2.50
Hdl Handle:
http://hdl.handle.net/10755/618297
Category:
Full-text
Format:
Text-based Document
Type:
Presentation
Title:
Examination of Cognitive Load in Nursing Simulation
Author(s):
Josephsen, Jayne
Author Details:
Jayne Josephsen, EdD, RN, CHPN
Abstract:
The pedagogy of cognitive load theory (CLT) was used to examine student learning via simulation. The study’s framework incorporated CLT into simulation design and implementation and presented a pilot measurement tool for cognitive load experienced during simulation. A quasi-experimental quantitative design was used with a convenience sample of senior baccalaureate nursing students who participated in simulation as part of their coursework. The treatment group received a worked out modelling intervention, based in the CLT instructional intervention of the worked out example. The control group received a standard simulation intervention. Each group was given a pre and post simulation knowledge survey related to simulation content and a cognitive load survey post simulation to measure whether the worked out modelling intervention had any effect on cognitive load experienced and knowledge acquired from the simulation experience. Results suggested that students receiving the worked out modeling intervention possessed higher knowledge attainment scores specific to fall management. No significant differences were found in the level of cognitive load experienced between groups; although additional measures identified that the use of a pre simulation activity does increase germane load, which is necessary for schema construction. The findings support continued evaluation of cognitive load and it’s effect in nursing simulation outcomes. Recommendations include integration of CLT concepts into simulation design, use of pre and post knowledge tests to ascertain simulation effectiveness, continued use of a pre simulation assignment to enhance germane load, and the use of worked out modeling in some form prior to simulation with novel content.
Keywords:
Clinical Simulation; cognitive load theory; quantitative research
Repository Posting Date:
11-Aug-2016
Date of Publication:
11-Aug-2016
Conference Date:
2016
Conference Name:
International Nursing Association for Clinical Simulation and Learning Annual Conference 2016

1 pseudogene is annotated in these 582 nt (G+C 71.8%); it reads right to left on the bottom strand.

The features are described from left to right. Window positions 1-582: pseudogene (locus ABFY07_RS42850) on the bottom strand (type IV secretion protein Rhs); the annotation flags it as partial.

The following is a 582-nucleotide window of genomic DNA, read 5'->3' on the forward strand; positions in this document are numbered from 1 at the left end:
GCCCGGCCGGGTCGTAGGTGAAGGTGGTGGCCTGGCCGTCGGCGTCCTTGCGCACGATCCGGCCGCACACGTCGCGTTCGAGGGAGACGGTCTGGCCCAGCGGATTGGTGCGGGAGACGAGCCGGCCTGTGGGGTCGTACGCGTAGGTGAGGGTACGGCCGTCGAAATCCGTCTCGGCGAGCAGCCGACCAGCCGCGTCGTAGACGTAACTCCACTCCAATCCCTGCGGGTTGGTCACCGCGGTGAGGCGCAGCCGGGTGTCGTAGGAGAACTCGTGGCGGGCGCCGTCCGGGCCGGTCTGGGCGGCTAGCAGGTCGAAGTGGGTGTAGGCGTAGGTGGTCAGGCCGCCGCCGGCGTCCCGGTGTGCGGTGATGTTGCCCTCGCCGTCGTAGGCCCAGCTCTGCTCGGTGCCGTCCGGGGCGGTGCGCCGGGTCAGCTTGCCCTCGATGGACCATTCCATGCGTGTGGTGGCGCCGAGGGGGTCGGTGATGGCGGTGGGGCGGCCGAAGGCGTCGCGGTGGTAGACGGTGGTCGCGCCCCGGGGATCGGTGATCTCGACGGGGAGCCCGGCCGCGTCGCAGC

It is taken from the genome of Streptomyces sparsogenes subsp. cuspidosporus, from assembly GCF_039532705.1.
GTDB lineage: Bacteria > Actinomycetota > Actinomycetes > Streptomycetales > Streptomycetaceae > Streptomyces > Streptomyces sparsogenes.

Conference Host:
International Nursing Association for Clinical Simulation and Learning
Conference Location:
Grapevine, TX, USA
Description:
Annual Simulation Conference. Held at the Gaylord Texan Resort & Convention Center

Full metadata record

DC FieldValue Language
dc.language.isoen_USen
dc.type.categoryFull-texten
dc.formatText-based Documenten
dc.typePresentationen
dc.titleExamination of Cognitive Load in Nursing Simulationen
dc.contributor.authorJosephsen, Jayneen
dc.author.detailsJayne Josephsen, EdD, RN, CHPNen
dc.identifier.urihttp://hdl.handle.net/10755/618297-
dc.description.abstractThe pedagogy of cognitive load theory (CLT) was used to examine student learning via simulation. The study’s framework incorporated CLT into simulation design and implementation and presented a pilot measurement tool for cognitive load experienced during simulation. A quasi-experimental quantitative design was used with a convenience sample of senior baccalaureate nursing students who participated in simulation as part of their coursework. The treatment group received a worked out modelling intervention, based in the CLT instructional intervention of the worked out example. The control group received a standard simulation intervention. Each group was given a pre and post simulation knowledge survey related to simulation content and a cognitive load survey post simulation to measure whether the worked out modelling intervention had any effect on cognitive load experienced and knowledge acquired from the simulation experience. Results suggested that students receiving the worked out modeling intervention possessed higher knowledge attainment scores specific to fall management. No significant differences were found in the level of cognitive load experienced between groups; although additional measures identified that the use of a pre simulation activity does increase germane load, which is necessary for schema construction. The findings support continued evaluation of cognitive load and it’s effect in nursing simulation outcomes. Recommendations include integration of CLT concepts into simulation design, use of pre and post knowledge tests to ascertain simulation effectiveness, continued use of a pre simulation assignment to enhance germane load, and the use of worked out modeling in some form prior to simulation with novel content.en
dc.subjectClinical Simulationen
dc.subjectcognitive load theoryen
dc.subjectquantitative researchen
dc.date.available2016-08-11T16:05:10Z-
dc.date.issued2016-08-11-
dc.date.accessioned2016-08-11T16:05:10Z-
dc.conference.date2016en
dc.conference.nameInternational Nursing Association for Clinical Simulation and Learning Annual Conference 2016en
dc.conference.hostInternational Nursing Association for Clinical Simulation and Learningen
dc.conference.locationGrapevine, TX, USAen
dc.descriptionAnnual Simulation Conference. Held at the Gaylord Texan Resort & Convention Centeren
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